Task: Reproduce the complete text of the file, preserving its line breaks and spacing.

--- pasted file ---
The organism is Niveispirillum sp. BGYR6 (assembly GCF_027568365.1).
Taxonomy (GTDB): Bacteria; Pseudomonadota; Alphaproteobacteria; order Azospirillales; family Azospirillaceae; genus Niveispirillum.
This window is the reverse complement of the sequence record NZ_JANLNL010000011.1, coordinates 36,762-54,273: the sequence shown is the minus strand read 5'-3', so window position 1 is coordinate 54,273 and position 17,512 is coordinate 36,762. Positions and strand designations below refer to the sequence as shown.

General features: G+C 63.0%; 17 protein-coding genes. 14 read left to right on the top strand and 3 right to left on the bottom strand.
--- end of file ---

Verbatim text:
The organism is Niveispirillum sp. BGYR6 (assembly GCF_027568365.1).
Taxonomy (GTDB): Bacteria; Pseudomonadota; Alphaproteobacteria; order Azospirillales; family Azospirillaceae; genus Niveispirillum.
This window is the reverse complement of the sequence record NZ_JANLNL010000011.1, coordinates 36,762-54,273: the sequence shown is the minus strand read 5'-3', so window position 1 is coordinate 54,273 and position 17,512 is coordinate 36,762. Positions and strand designations below refer to the sequence as shown.

General features: G+C 63.0%; 17 protein-coding genes. 14 read left to right on the top strand and 3 right to left on the bottom strand.